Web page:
Tell me about your childhood. - JW
What for? - SH
To keep you occupied. - JW
It won't help. - SH
Humor me. - JW
Several seconds of silence passed and John could see Sherlock huffing, putting on a show of being disgusted with such a pedestrian and pointless line of questioning from his best friend. In truth, Sherlock was probably trying to recall a good story to tell John so that John could be impressed. Knowing Sherlock, it would probably be the story of his very first deduction at age five or something.
John grinned at the idea of Child Sherlock. He was probably hyperactive, intent on getting himself filthy while investigating how Santa could possibly come down the chimney, being so fat. As a child, John had often wondered about the tooth fairy. I mean, receiving money for a tooth is great when you're the kid, but what did she do with all those damn teeth? It was just a very weird fairy tale.
Well? - JW
I'm endeavoring to think of something novel. - SH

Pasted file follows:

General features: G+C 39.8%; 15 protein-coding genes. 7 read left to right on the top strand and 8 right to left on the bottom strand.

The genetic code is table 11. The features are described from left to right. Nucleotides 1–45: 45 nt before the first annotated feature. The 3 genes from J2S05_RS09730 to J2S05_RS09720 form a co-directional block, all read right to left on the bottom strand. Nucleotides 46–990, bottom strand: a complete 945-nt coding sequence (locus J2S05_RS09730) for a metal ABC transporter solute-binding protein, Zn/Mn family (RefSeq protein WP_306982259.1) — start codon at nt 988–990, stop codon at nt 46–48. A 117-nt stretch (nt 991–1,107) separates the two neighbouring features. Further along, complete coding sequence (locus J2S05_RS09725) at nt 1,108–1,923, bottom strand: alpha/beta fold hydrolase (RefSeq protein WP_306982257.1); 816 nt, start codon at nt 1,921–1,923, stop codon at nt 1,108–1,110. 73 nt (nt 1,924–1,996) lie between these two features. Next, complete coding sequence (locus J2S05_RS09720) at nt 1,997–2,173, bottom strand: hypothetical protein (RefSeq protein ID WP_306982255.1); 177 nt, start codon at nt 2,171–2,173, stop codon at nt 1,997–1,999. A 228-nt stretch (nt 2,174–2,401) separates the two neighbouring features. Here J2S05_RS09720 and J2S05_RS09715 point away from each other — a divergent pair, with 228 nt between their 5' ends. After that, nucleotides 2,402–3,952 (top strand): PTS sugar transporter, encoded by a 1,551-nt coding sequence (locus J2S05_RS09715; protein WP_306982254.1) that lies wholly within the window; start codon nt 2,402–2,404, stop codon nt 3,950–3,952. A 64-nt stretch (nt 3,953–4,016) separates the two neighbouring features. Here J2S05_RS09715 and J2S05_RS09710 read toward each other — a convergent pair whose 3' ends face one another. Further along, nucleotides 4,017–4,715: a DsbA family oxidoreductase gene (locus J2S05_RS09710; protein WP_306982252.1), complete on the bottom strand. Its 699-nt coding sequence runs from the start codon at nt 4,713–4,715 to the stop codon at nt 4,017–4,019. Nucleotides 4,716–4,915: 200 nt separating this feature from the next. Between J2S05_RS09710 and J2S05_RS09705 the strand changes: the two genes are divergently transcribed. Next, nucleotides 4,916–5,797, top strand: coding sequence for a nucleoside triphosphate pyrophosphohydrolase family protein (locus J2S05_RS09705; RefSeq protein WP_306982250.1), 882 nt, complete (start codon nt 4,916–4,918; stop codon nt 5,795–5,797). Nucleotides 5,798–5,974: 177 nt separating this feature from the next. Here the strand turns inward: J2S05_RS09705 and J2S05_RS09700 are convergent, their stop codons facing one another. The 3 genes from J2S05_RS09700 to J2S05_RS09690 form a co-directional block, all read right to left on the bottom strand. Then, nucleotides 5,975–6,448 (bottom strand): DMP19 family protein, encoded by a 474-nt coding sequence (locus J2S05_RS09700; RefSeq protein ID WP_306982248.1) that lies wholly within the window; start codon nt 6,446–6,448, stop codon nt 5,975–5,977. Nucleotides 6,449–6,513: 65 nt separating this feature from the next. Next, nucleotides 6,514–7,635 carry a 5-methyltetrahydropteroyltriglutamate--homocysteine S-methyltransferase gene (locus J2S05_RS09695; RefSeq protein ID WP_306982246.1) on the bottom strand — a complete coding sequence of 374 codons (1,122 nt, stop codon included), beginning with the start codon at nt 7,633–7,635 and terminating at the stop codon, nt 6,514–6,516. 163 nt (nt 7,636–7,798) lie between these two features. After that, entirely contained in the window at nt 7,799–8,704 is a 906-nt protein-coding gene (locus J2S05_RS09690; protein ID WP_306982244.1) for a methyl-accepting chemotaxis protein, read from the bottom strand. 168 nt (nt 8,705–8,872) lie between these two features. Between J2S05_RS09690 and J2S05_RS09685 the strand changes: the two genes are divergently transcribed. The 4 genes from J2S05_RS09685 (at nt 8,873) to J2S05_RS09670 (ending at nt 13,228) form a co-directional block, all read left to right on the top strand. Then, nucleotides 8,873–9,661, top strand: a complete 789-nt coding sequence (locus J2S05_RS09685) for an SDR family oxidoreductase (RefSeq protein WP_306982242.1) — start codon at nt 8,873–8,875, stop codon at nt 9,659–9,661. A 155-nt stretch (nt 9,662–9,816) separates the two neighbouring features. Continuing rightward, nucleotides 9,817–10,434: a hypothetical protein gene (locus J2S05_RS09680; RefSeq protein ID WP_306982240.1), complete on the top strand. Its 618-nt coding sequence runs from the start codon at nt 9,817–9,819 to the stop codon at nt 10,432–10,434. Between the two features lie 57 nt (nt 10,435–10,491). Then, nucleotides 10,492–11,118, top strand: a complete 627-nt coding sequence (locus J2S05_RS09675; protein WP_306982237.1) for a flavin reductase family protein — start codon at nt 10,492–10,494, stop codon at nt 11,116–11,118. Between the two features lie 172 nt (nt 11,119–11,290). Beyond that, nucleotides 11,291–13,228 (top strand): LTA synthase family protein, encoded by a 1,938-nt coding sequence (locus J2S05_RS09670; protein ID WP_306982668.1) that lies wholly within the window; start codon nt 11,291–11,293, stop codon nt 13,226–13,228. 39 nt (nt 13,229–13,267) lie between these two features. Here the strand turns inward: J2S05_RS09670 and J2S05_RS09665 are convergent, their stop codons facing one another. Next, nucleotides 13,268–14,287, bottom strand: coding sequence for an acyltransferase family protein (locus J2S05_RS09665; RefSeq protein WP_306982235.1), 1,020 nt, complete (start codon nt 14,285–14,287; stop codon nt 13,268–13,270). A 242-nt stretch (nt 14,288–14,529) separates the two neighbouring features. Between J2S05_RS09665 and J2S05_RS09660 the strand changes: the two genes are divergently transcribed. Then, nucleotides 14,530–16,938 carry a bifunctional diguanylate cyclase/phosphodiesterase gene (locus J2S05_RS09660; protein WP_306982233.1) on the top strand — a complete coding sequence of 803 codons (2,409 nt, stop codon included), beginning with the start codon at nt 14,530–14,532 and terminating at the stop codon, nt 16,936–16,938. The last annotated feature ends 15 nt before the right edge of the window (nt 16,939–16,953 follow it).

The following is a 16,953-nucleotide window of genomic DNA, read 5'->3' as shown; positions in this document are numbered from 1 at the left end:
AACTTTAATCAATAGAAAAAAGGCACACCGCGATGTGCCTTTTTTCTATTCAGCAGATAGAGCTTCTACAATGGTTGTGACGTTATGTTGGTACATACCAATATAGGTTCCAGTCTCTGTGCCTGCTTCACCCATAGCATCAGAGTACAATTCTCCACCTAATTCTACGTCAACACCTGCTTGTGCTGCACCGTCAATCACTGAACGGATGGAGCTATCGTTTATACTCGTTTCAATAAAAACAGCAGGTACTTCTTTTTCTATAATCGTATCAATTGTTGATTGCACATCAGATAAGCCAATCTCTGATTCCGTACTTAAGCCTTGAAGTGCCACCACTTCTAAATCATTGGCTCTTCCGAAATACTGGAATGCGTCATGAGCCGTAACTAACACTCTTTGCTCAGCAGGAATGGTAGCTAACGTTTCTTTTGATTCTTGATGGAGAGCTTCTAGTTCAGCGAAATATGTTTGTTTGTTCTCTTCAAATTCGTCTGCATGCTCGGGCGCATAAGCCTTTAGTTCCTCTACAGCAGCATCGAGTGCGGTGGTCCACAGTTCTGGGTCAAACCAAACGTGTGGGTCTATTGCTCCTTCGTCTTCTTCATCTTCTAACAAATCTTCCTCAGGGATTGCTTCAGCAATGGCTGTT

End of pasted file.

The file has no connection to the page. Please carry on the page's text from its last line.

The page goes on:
It doesn't have to be a good story, Sherlock. Any one will do. - JW
I've practically deleted my childhood, John. - SH
John looked at his phone with a trace of horror. How could anyone just 'delete' their childhood? Unless it was particularly unhappy, that is. But by all indications Sherlock's childhood was fairly normal, for a posh git. He may not have had many friends and his brother may be a bit... stodgy, but it couldn't have been that bad.
What didn't you delete? - JW
Not much. - SH
I can't tell you how depressing that is, Sherlock. - JW
There was silence at that. John estimated that until that moment, Sherlock thought that deleting his childhood would be something that everyone did eventually.
There was one thing I do remember. But it's boring. - SH
Go on then. - JW
I remember when my father died. - SH
That's not boring, Sherlock. That's depressing. - JW
You didn't say that you wanted a HAPPY story, John. - SH
Fair enough. Go on. - JW
That's it. My father died. - SH
You are crap at telling stories, Sherlock. - JW
That's why I have you, blogger. - SH
Oh fuck off. - JW
You're the one who wanted to waste time telling pointless stories. - SH